Former premier among growing list of politicians offered cash in Laval
Bernard Landry tells Radio-Canada's Enquête he told would-be donor, 'You're crazy'
Radio-Canada's investigative program Enquête has discovered that the practice of offering cash-stuffed envelopes to politicians in Laval dates back decades, with former a PQ premier adding his personal story to the growing collection.
Bernard Landry says in 1976, when he was the newly-elected MNA for the Laval riding of Fabre, an individual approached him with an envelope.
"He said, 'I want to help you in your politics,'" Landry recalled. "'Here's some money.'"
Landry told Enquête he turned the man down flat.
"'Are you crazy?'" Landry said he told him, adding with a laugh: "I might have added a 'Christ!' to that."
All these years later, Landry says he can’t remember who approached him or other precise details.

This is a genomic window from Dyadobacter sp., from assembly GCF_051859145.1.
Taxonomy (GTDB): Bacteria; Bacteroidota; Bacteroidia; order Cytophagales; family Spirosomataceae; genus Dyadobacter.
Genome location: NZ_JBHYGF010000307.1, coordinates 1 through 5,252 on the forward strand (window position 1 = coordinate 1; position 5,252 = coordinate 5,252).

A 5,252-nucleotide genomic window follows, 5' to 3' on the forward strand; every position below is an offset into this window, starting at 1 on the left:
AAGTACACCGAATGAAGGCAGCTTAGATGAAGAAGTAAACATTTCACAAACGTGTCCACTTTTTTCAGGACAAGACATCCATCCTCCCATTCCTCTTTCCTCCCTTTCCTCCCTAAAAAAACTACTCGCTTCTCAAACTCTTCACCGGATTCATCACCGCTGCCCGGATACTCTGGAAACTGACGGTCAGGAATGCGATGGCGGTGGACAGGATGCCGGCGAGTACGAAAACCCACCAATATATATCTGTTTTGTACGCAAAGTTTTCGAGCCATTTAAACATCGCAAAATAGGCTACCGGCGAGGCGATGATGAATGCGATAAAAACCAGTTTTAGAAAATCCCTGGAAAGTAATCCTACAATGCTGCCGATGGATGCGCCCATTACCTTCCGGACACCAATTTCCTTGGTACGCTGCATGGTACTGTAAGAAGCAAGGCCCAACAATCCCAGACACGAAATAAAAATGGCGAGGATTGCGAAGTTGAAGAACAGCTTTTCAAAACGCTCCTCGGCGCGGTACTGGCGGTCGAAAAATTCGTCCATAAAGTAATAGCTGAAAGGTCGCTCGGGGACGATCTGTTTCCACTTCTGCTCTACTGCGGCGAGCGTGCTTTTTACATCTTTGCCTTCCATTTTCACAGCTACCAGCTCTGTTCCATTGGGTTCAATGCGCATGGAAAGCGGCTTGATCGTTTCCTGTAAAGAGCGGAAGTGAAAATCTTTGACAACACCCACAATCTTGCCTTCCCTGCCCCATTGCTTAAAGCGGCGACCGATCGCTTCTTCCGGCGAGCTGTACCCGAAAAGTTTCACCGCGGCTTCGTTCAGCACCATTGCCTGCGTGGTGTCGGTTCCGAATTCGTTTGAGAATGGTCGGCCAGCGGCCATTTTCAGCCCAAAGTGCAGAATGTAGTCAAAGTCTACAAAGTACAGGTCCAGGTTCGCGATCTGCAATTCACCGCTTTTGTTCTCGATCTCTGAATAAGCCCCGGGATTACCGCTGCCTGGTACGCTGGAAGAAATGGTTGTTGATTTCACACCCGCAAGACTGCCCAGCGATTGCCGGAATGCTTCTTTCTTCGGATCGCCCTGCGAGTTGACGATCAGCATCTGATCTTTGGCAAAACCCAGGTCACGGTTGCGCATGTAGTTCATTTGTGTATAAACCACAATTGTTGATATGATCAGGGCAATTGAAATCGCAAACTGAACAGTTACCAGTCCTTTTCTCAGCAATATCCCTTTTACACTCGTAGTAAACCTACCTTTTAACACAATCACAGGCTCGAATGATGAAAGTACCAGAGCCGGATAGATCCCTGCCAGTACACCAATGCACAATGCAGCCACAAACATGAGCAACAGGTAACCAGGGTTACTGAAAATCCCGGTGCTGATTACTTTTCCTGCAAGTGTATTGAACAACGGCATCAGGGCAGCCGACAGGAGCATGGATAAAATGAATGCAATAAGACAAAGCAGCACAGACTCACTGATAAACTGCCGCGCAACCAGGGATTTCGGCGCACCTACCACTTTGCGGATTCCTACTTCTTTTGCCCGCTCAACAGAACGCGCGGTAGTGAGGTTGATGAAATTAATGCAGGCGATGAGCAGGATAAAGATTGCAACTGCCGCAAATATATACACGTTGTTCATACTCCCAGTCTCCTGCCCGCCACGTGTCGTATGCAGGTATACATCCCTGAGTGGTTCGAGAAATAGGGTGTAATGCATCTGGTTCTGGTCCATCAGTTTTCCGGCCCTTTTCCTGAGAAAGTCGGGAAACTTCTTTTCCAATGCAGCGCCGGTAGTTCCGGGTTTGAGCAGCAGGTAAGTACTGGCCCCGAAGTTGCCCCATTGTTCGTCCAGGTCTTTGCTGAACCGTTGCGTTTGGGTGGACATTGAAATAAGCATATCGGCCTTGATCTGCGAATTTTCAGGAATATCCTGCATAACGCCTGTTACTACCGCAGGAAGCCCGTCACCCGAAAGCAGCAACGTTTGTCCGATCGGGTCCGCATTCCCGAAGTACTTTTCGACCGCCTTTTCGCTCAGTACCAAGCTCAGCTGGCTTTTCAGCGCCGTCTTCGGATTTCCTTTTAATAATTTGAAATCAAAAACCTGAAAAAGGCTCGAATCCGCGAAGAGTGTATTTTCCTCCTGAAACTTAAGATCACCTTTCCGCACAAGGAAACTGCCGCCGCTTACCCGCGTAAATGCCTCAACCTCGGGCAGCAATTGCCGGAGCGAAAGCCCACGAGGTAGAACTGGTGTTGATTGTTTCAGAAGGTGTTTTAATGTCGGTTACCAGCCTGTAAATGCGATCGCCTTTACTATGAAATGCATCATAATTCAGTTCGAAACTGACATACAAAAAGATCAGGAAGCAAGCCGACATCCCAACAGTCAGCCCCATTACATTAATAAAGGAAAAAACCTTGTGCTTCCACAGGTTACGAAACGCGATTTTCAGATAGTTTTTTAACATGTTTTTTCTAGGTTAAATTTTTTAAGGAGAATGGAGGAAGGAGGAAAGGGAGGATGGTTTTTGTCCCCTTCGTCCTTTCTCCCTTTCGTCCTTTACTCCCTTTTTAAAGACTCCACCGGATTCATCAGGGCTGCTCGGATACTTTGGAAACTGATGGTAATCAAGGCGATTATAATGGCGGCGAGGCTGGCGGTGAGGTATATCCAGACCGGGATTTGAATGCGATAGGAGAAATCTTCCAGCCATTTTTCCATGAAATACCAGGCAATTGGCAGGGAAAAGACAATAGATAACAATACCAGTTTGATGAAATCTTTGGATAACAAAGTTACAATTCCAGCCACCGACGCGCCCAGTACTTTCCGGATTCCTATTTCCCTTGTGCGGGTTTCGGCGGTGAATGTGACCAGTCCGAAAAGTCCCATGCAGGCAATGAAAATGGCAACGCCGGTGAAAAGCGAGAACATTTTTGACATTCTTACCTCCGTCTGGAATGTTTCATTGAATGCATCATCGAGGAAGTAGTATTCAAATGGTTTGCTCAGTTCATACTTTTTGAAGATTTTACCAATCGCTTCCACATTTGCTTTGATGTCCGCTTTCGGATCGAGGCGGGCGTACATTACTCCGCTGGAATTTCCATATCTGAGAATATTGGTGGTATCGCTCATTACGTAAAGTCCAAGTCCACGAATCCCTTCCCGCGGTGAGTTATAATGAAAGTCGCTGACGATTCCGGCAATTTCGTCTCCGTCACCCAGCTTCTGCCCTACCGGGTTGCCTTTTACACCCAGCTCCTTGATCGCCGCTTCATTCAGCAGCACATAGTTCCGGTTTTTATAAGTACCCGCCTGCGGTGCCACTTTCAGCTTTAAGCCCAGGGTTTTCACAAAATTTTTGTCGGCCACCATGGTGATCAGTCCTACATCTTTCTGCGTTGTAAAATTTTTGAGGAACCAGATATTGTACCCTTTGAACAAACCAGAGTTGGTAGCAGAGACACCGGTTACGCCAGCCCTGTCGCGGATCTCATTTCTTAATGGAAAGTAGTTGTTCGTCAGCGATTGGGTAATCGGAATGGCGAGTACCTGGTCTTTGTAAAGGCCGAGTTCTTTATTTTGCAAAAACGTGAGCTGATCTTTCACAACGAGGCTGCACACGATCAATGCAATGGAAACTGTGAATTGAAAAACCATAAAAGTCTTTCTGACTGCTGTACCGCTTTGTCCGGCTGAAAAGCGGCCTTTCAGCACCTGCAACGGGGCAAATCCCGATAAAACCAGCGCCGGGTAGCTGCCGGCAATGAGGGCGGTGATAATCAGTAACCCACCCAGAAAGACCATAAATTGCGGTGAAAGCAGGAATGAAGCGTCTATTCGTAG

The former premier was first interviewed about the envelope by Enquête last year. Asked about it again this week, Landry said he believes the man was a former federal or provincial elected official.
Landry said he mentioned the incident to political colleagues, but he didn’t go to the police — noting the would-be donor didn't ask him for any favours in return for the envelope.
The incident also predated the Quebec's electoral-financing law, which was only passed by René Lévesque's Parti Québécois government the following year.
Landry said he suggested the donor offer his gift to an orphanage instead, and he said he received confirmation later that indeed, the donation was made to a charitable organization.
Another one-time politician who has shared his story with investigators is François Gaudreau, who was defeated in 2012 as the Coalition Avenir Québec candidate in the Laval riding of Ste-Rose.
Gaudreau said police have questioned him about envelopes, but he was never offered any.
However, he said after he won a seat in 2002 for l'Action Démocratique du Québec, a political organizer passed on a message, saying someone was willing to pay him.
"I didn't really understand at first," Gaudreau said.
The man told him there were businesses willing to pay him and ultimately help him get re-elected.
Gaudreau told Radio-Canada he turned the man down but didn’t judge it worth reporting to police.
Eleven years later, he said he no longer remembers who it was who approached him with the financial offer.